Black Children Not Intellectually Inferior: My Own Children's Success Offers Abundant Proof

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[Support Intellectual Creativity]

In 2004 a “High Achievers” article was done on some of my children.  Eleven years later, they still prove that Blacks can succeed. 

For example, on Saturday November 3rd, I saw Natasha tear up the Big Apps competitors, containing some of the city’'s brightest Application software developers, and walk away with a $5,000 initial first prize. 

She subsequently received the following message: “Congratulations! We are thrilled to inform you that your project has been selected as a BigApps 2015 Finalist. As a Finalist, you will pitch to the BigApps Selection Committee on December 2 and compete for $120,000 in prizes and post-competition support from our sponsors and Challenge partner.”

The article speaks of the high expectations we must have of our Black children and the modeling that parents must undertake.  As such, in 2013, for his green technology company, Phillip was a White House "Champion of Change Honoree," gaining me and other family members a visit inside the White House. 

He has since been to Africa and other parts of the world advising on green technology. In addition, his company was recently made eligible to compete for a USAID $600 million grant. 

My children'’s successes are in contrast to the failure of many Black children to gain access to New York City high schools for intellectually-gifted children, giving the impression such children are intellectually inferior. Indeed they are not; I outlined the reasons why they are significantly absent from gifted and talented schools and what can be done to help more of them get in.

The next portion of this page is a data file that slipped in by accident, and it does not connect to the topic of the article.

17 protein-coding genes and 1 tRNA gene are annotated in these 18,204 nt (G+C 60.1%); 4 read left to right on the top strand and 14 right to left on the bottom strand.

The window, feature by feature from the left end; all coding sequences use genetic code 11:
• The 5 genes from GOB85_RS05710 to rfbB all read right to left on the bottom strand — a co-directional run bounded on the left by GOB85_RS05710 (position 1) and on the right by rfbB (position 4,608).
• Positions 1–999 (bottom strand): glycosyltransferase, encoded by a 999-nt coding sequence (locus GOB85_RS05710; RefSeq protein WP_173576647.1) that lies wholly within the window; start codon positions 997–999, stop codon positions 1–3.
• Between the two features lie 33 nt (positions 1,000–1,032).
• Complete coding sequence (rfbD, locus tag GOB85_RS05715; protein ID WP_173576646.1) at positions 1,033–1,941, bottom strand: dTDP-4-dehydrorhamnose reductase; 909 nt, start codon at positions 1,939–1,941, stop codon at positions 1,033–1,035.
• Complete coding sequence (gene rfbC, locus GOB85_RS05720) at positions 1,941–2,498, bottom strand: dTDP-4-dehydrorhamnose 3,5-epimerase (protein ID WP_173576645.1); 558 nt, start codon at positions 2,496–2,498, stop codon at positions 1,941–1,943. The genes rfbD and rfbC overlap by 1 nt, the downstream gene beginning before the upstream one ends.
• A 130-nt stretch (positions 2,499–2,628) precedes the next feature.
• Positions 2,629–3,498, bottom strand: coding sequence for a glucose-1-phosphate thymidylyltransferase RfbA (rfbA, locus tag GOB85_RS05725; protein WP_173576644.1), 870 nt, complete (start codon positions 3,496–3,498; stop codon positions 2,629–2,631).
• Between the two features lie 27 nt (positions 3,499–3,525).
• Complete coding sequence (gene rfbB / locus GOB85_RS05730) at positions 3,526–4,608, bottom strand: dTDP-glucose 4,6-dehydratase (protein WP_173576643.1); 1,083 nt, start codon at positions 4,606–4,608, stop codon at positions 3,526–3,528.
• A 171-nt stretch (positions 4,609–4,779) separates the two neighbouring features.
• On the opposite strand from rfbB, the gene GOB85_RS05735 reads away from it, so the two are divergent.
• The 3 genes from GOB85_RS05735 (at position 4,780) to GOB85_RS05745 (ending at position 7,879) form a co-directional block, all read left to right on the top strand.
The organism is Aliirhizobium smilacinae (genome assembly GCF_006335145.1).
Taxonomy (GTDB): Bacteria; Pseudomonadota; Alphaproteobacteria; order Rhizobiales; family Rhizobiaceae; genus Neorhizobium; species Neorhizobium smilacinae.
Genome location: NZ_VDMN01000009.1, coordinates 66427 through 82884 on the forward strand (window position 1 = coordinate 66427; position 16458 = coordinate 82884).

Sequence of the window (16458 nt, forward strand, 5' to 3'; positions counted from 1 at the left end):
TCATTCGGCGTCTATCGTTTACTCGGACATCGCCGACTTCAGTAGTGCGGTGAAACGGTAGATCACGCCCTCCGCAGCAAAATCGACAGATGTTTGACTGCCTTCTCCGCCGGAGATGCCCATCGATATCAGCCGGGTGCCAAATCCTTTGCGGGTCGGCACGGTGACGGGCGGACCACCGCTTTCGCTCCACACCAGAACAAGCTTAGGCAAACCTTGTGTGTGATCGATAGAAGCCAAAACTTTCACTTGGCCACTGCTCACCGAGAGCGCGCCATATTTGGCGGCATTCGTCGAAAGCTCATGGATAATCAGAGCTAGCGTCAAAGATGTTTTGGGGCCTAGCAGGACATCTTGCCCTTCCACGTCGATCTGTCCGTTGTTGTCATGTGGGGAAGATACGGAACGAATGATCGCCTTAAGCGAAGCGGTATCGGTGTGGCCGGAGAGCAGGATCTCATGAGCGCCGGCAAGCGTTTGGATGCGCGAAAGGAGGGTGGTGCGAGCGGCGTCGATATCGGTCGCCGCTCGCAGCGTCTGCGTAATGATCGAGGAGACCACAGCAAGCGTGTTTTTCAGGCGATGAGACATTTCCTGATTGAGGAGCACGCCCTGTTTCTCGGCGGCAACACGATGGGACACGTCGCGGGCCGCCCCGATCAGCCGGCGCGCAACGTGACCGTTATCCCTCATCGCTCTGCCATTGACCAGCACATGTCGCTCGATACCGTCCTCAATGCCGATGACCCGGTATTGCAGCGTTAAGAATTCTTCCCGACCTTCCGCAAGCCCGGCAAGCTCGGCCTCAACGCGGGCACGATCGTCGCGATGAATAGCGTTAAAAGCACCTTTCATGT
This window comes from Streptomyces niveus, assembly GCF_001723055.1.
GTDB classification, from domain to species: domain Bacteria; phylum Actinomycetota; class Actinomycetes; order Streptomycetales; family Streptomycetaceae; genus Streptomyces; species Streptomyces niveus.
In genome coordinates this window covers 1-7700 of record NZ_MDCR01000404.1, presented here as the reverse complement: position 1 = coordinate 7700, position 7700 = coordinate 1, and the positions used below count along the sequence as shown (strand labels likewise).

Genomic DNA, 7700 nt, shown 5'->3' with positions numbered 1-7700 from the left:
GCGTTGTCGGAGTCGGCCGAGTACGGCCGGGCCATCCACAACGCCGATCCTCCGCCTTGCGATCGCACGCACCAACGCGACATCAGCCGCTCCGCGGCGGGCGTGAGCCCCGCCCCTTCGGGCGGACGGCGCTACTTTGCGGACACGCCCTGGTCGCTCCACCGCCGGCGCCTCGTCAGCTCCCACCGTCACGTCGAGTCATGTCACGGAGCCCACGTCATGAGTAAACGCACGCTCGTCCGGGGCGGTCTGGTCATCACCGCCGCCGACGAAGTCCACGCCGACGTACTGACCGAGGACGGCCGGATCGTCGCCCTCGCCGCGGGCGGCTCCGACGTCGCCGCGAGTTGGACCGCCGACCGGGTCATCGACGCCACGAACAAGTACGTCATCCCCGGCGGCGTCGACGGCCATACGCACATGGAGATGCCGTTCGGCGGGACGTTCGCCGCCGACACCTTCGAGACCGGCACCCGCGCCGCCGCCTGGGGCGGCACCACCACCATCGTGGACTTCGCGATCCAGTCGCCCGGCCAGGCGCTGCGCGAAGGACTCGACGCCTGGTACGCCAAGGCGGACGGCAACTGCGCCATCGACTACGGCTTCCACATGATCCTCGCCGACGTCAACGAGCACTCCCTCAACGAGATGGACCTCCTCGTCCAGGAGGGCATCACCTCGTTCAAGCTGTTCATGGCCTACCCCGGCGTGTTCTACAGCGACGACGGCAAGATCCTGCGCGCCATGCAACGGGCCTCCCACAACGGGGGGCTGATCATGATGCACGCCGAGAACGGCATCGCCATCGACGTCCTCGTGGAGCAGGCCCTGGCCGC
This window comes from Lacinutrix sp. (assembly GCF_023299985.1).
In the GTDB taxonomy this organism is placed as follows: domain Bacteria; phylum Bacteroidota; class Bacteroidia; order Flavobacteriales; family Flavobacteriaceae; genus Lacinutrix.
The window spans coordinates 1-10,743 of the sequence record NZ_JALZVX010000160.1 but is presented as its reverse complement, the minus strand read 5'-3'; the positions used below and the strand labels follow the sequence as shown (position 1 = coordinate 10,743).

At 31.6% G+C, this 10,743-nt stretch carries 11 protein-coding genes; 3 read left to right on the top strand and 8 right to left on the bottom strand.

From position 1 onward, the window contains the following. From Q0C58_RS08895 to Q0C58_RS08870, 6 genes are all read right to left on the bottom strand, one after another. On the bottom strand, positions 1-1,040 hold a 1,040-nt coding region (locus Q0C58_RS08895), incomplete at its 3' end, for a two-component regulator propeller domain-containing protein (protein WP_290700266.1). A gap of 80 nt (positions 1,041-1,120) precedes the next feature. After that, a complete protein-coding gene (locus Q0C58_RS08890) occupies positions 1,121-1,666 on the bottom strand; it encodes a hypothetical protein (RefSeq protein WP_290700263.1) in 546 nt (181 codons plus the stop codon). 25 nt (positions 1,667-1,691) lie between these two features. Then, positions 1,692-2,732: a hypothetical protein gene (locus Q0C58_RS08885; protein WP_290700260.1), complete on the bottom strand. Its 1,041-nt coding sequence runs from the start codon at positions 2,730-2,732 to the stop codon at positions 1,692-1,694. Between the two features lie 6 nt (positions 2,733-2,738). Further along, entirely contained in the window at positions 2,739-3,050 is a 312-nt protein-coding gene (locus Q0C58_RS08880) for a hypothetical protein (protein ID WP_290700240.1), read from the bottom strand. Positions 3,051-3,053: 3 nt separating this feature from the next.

The information can be found my recent book and in my recently published article in the Journal of Negro Education. Natasha and Phillip are no slouches. Natasha has a Masters in School Leadership and Math Education, and she awaits her Masters in Computational Chemistry. 

Phillip has Masters degrees in Electrical Engineering, and Business administration. He also speaks and writes Japanese. They both graduated from New York City public schools.

More of our Black children can achieve similar success, but parents must demand the same and know what to do. The information can be found on my website:

Natasha needs support for her Big Apps contest please see GoFundme and also Bigappsnyc

Help as best you can. Be part of the solution. 

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